It’s really tempting, when making games as a hobby, to think that you can lavish time and attention on a design document, or the ‘perfect coding’ or the perfect art. But that idea is a trap. Anyone who has had an investor or built an operating budget for a company knows that even the smallest indie developer needs to be producing something. Revenue has to come in. If it doesn’t you can’t pay for food, desks, or development of your ideas.
Guy Kawasaki’s book “Rules for Revolutionaries” was required reading at BU, and definitely worth the time to read (it’s short). Even if you have no great love of Apple Computers you can find advice to help you get your project done. An incomplete project is simply a pile of ideas. You cannot pay rent with ideas. This book can help you turn ideas into revenue faster (assuming you have a well thought out idea to begin with).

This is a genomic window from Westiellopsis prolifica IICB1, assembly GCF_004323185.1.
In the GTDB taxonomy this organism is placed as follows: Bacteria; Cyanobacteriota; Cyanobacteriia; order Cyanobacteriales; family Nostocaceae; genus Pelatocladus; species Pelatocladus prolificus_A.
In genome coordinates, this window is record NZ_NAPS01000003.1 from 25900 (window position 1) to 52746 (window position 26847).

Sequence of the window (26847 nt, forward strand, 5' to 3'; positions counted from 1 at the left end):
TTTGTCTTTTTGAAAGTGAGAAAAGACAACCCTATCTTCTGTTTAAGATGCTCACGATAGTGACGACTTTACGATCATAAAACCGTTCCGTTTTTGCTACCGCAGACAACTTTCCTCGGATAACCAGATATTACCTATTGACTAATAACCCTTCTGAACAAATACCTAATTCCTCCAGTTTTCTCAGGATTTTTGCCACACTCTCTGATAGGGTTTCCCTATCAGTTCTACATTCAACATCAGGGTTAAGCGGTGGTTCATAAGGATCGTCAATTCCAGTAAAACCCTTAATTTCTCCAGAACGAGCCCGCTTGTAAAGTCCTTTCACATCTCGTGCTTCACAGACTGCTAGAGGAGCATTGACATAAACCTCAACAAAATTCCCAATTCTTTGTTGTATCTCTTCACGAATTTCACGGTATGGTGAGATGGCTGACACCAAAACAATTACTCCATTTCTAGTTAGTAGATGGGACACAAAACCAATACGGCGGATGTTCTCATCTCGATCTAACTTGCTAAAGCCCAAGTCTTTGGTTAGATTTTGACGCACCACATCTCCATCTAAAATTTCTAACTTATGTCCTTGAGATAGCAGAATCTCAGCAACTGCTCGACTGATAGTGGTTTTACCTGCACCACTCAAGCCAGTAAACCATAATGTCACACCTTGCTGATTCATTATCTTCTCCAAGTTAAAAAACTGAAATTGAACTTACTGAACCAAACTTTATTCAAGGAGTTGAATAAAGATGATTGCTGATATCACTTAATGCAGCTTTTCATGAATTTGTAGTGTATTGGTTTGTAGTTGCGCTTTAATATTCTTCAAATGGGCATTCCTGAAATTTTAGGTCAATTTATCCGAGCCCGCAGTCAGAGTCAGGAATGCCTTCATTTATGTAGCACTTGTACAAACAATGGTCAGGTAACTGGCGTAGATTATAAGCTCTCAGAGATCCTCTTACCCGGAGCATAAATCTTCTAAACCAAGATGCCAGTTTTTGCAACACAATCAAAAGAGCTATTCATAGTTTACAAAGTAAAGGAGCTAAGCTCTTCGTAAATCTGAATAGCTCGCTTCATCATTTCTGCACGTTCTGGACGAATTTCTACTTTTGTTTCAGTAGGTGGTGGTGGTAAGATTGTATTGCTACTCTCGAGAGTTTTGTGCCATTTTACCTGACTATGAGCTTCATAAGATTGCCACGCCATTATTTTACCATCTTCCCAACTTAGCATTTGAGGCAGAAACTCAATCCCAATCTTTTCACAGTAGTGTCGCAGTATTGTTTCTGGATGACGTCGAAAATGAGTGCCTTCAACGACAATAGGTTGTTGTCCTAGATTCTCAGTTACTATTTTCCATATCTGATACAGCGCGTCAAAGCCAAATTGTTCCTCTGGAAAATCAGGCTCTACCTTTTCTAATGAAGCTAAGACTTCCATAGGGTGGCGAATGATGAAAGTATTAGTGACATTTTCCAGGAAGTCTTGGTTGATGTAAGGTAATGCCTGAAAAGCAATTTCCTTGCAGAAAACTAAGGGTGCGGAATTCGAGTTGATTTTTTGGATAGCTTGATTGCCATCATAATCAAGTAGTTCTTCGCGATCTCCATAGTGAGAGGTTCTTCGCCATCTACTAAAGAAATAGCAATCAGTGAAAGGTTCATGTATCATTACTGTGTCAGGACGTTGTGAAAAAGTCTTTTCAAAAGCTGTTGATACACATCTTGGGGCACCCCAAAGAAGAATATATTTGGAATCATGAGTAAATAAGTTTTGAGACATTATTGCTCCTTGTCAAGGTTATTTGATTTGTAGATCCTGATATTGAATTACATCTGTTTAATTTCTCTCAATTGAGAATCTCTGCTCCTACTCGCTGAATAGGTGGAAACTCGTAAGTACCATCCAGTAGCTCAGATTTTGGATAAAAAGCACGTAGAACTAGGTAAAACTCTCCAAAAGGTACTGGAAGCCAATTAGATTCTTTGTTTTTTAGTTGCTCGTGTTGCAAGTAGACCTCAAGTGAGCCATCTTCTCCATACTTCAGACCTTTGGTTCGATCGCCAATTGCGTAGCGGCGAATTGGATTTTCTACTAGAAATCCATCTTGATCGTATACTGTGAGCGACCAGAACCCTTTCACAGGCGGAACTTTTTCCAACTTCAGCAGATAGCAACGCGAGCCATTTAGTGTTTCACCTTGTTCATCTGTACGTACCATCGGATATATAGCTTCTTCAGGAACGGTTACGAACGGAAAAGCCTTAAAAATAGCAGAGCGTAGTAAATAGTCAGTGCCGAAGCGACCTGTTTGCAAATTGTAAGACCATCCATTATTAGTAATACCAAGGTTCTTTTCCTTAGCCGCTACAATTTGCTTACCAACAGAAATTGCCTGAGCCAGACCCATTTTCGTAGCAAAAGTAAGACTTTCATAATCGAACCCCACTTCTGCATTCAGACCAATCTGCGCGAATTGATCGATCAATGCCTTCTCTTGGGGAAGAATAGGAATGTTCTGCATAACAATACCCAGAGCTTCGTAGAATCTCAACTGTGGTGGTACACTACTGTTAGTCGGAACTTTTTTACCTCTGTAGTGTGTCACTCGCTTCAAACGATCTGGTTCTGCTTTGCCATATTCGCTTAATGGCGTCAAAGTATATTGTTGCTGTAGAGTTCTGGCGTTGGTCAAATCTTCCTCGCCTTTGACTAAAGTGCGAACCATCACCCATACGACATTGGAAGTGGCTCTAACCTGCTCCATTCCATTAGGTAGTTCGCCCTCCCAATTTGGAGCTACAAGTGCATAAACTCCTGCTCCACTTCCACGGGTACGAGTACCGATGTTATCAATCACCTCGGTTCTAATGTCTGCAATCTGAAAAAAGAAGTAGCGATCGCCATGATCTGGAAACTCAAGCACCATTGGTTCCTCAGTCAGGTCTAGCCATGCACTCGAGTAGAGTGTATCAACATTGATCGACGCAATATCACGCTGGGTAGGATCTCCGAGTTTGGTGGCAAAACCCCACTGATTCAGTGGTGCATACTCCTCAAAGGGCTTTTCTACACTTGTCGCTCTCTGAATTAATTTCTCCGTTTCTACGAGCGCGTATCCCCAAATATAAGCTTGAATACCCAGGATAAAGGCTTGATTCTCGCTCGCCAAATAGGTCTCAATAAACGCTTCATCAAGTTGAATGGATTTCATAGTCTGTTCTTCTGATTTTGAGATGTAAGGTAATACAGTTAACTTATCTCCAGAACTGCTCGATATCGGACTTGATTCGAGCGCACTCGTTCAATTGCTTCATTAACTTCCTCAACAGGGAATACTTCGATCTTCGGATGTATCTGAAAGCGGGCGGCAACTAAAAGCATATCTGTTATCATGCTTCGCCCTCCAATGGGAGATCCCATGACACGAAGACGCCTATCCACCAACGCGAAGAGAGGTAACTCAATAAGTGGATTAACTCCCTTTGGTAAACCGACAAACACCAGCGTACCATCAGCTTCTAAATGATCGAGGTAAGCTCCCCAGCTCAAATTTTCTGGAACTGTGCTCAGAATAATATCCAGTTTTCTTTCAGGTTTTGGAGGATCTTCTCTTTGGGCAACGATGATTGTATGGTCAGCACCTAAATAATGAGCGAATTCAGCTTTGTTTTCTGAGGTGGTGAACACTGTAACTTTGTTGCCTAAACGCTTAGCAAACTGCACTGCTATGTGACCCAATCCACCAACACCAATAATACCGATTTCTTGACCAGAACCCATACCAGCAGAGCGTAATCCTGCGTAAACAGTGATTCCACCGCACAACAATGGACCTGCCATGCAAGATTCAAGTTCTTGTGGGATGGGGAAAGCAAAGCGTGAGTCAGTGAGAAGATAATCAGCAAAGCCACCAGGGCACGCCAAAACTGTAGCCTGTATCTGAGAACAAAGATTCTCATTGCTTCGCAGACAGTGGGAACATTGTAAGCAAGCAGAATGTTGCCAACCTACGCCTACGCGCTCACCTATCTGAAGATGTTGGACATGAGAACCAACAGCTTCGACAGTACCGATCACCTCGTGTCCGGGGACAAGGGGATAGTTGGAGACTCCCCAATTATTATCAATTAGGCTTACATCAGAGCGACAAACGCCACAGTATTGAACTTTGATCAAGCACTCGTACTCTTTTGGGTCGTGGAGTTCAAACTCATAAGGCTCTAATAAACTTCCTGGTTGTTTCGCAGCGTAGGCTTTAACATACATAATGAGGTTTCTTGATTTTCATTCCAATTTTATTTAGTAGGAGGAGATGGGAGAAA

The two rules that have stuck with me the longest, which have direct impact on game development “Don’t worry, be crappy” And “Churn, Baby, Churn”. If you want to find out what that means, definitely pick up the book. If your company is just barely getting by, it might be time to rethink your devotion to ‘perfection’ and try these two rules.
Some people might think means you are ‘just in it for the money’, but those people have never had employees wages to pay. Nor understand the heavy responsibility of taking investment to make a company. Any company, every company, runs ‘for the money’. Every indie developer wants to get money, but rarely because of greed. They don’t have a choice, they have employees to pay. But that doesn’t mean they have to sacrifice passion. Quite the opposite, it requires passionate Revolution.